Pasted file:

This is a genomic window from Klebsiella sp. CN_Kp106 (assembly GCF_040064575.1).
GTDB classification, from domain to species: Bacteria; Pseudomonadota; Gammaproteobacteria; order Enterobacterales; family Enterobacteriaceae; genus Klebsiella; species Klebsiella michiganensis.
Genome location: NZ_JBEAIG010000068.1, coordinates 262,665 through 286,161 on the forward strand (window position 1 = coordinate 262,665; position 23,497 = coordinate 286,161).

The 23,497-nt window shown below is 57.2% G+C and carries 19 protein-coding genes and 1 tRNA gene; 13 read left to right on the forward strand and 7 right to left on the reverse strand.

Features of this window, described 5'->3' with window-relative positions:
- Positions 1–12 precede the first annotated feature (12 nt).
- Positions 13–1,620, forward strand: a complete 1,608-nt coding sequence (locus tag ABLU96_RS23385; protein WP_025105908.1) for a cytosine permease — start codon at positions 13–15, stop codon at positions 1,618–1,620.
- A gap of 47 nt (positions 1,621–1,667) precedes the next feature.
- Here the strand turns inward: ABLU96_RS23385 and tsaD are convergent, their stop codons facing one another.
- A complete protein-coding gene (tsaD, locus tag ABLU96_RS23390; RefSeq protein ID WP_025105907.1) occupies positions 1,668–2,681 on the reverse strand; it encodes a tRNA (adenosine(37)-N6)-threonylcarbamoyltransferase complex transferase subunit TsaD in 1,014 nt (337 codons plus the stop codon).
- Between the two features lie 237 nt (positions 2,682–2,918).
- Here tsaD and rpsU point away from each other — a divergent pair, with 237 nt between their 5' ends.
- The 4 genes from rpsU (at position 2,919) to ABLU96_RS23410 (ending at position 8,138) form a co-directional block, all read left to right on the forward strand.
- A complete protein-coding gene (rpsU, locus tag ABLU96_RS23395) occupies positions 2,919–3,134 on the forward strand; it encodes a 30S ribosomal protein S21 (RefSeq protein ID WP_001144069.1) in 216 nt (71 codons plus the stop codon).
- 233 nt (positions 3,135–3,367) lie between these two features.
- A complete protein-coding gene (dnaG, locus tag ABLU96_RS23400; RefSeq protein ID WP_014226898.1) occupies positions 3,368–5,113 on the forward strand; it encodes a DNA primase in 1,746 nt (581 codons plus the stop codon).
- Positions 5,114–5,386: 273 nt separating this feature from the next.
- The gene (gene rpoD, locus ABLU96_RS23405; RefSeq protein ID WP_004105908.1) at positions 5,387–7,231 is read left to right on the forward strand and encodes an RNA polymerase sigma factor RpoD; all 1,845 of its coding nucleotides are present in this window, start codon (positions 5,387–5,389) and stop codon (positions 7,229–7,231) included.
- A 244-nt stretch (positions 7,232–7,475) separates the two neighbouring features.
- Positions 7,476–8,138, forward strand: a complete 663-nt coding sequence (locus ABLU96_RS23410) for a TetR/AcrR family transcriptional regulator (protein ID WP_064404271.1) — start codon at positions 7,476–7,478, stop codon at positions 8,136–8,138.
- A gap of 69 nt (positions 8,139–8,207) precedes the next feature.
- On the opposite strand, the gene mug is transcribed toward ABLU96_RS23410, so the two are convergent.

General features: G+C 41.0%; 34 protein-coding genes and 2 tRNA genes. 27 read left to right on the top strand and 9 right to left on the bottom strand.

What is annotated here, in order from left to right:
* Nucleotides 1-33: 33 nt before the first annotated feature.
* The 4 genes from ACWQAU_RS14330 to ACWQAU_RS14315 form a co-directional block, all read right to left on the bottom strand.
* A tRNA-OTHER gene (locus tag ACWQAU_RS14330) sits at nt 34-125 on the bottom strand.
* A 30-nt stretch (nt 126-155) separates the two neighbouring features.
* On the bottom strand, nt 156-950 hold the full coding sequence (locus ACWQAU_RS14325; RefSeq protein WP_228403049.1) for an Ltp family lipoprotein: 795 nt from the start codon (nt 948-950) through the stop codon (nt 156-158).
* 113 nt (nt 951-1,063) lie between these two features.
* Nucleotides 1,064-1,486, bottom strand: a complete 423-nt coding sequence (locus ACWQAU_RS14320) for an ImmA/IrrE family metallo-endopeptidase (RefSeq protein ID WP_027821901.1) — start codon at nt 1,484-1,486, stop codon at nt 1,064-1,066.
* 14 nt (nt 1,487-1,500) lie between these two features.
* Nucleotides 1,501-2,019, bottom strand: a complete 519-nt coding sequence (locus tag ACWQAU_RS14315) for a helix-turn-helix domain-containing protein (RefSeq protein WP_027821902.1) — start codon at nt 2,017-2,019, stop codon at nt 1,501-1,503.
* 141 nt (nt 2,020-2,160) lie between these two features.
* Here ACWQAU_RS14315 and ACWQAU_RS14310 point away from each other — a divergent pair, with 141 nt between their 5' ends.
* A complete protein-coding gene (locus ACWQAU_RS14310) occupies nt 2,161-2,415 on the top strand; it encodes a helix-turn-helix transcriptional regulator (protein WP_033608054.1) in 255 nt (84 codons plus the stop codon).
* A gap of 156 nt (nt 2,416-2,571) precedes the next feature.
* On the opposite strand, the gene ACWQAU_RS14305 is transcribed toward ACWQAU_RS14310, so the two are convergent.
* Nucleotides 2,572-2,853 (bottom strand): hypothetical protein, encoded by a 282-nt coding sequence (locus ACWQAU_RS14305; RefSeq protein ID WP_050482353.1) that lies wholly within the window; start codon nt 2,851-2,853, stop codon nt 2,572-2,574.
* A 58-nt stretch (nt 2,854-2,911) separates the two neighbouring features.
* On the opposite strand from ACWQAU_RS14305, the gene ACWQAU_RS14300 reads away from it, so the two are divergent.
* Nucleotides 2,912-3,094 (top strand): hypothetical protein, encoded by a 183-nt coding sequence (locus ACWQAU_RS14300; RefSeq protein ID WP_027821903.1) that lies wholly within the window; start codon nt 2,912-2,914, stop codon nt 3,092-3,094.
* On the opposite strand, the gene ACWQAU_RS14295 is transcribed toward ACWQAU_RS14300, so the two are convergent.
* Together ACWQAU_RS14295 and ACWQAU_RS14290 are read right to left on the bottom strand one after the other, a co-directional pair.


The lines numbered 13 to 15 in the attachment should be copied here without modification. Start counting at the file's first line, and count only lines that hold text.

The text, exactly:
- The 4 genes from rpsU (at position 2,919) to ABLU96_RS23410 (ending at position 8,138) form a co-directional block, all read left to right on the forward strand.
- A complete protein-coding gene (rpsU, locus tag ABLU96_RS23395) occupies positions 2,919–3,134 on the forward strand; it encodes a 30S ribosomal protein S21 (RefSeq protein ID WP_001144069.1) in 216 nt (71 codons plus the stop codon).
- 233 nt (positions 3,135–3,367) lie between these two features.